Ivy Hall in Purdy Street Salthouse

Salthouse Hall, once the home of the Purdy family who gave their name to Purdy Street,

In 1838 William Purdy was the occupier of Salthouse Hall and owner of the 440 acres of farm land
of which a large part was farmed by Robert Purdy until his death in 1857 aged 50.
William
Purdy lived on as owner till 1884 when he died at the age of 81. Elizabeth Purdy survived him.

The Hall was known as Ivy Hall before the 1st World War. The occupants were  tenant farmers to the Deterdings of Kelling  who  owned the property and the land. Henri Deterding was lord of the manor of Kelling and Salthouse.

 

Tom Woodhouse and Jakey matthews, teammen for Horace Foulger, outside the Hall

Tom Woodhouse and Jakey Matthews, team men, outside Ivy Hall when Horace Foulger was the farming occupant

 

 

Salthouse Hall before the First World War

The Hall from the road a few years later, presumably when the Ross family were the occupants.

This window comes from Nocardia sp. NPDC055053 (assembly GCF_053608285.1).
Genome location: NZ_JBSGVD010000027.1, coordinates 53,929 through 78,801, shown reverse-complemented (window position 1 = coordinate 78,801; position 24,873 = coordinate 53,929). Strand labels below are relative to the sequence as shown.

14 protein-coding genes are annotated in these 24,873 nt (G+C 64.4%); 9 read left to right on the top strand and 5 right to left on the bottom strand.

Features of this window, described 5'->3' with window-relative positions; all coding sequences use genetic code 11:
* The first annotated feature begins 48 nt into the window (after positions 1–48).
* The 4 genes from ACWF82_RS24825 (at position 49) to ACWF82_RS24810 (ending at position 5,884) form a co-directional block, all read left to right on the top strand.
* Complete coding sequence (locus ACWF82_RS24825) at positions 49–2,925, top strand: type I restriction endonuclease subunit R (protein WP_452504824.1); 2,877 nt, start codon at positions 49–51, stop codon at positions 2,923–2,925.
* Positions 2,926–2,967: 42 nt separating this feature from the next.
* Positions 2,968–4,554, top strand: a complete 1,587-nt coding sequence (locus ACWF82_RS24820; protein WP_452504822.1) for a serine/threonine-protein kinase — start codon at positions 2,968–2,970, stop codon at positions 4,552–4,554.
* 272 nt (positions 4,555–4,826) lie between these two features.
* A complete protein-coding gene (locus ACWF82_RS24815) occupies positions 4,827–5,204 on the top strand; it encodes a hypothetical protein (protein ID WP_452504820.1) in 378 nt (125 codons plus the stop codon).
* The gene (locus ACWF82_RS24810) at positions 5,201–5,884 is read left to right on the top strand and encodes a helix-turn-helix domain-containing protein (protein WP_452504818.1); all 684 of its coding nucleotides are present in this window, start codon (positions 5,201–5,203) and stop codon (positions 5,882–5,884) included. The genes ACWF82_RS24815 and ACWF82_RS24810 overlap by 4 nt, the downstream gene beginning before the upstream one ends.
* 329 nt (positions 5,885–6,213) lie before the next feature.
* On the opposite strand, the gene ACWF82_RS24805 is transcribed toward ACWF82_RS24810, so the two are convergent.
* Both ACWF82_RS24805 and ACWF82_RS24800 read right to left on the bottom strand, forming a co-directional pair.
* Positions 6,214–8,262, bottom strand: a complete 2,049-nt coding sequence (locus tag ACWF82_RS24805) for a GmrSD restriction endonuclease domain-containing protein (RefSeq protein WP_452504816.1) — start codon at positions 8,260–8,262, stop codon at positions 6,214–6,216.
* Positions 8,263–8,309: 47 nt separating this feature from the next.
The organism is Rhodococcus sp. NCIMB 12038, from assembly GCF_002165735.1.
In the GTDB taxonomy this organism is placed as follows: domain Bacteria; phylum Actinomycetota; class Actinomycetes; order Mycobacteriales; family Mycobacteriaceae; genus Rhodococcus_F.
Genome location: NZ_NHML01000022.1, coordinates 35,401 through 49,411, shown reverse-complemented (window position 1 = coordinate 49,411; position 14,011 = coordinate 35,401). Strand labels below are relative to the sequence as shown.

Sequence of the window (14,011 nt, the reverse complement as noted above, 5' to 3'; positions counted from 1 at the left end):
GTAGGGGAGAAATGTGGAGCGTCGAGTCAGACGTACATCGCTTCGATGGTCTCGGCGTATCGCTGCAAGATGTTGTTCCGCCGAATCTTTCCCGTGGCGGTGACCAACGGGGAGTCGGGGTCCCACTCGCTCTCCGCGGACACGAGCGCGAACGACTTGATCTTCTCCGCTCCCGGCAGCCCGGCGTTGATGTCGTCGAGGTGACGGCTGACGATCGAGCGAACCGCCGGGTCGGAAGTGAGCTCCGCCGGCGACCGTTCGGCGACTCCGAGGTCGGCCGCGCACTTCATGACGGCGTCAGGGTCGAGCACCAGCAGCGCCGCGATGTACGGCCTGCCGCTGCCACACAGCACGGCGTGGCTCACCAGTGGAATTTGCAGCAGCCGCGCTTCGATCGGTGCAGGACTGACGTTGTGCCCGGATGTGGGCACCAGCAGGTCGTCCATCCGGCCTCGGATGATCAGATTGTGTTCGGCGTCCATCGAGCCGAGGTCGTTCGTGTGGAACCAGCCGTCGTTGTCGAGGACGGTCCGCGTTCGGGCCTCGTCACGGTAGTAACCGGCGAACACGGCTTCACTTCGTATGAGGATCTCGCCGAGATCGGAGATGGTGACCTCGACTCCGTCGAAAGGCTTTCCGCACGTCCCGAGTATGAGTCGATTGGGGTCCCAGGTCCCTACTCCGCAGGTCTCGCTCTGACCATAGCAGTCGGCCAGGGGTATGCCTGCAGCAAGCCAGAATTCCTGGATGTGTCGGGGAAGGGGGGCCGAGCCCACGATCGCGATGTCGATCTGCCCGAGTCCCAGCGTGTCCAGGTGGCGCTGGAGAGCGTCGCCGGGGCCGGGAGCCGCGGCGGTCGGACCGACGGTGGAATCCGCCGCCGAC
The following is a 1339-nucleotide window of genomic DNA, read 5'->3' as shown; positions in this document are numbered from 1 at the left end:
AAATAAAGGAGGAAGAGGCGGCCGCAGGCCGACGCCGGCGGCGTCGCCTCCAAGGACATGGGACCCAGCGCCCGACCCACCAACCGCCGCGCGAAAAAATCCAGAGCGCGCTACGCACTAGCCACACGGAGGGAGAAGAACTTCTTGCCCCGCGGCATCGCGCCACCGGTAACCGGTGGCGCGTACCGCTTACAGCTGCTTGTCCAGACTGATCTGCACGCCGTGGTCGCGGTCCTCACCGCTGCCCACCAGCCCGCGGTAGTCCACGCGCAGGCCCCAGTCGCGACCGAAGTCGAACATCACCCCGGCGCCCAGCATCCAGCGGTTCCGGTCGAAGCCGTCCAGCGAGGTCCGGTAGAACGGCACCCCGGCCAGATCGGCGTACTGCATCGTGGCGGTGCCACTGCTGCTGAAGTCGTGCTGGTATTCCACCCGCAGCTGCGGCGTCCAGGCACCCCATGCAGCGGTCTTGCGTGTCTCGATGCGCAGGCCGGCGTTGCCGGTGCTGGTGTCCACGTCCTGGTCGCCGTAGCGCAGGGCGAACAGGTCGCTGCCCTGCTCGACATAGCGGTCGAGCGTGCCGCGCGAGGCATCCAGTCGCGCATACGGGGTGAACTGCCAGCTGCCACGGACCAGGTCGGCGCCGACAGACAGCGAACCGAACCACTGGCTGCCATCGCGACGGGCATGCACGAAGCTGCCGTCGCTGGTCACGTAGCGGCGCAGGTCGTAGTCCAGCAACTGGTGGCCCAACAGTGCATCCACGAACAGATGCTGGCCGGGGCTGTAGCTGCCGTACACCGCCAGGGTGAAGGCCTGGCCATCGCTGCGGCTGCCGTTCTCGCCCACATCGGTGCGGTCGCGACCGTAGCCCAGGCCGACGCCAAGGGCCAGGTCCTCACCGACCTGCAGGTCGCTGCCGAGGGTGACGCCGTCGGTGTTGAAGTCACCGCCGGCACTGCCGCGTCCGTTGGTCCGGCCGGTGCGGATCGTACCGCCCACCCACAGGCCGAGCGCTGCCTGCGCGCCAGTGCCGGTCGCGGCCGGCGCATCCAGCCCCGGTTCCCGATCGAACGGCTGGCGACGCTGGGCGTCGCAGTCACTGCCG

When the Hall Farm land was given over to be converted into smallholdings for the Salthouse men returning from World War I, the Hall itself  was put up for sale. It was bought by Frederick Champion de Crespigny and his wife Mabel, whose  brother, Commander Frank Stagg,  frequently came to stay at the Hall and apparently fell in love with Salthouse. He  devoted himself to many years  of researching and writing  a history of the village from Domesday up until 1840. In 2003 the Salthouse History Group was able to publish his manuscript in a grand collection of Salthouse memorabilia.

 

After Commander Frederick de Crespigny left Salthouse,  the Hall was bought by a family from Sheffield  called Hawley who ran it for a time as a Guest House.

 

 

Salthouse Hall standing empty


After the Hawleys left, the Hall stood empty and forlorn for several years.

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Val Fiddian 2005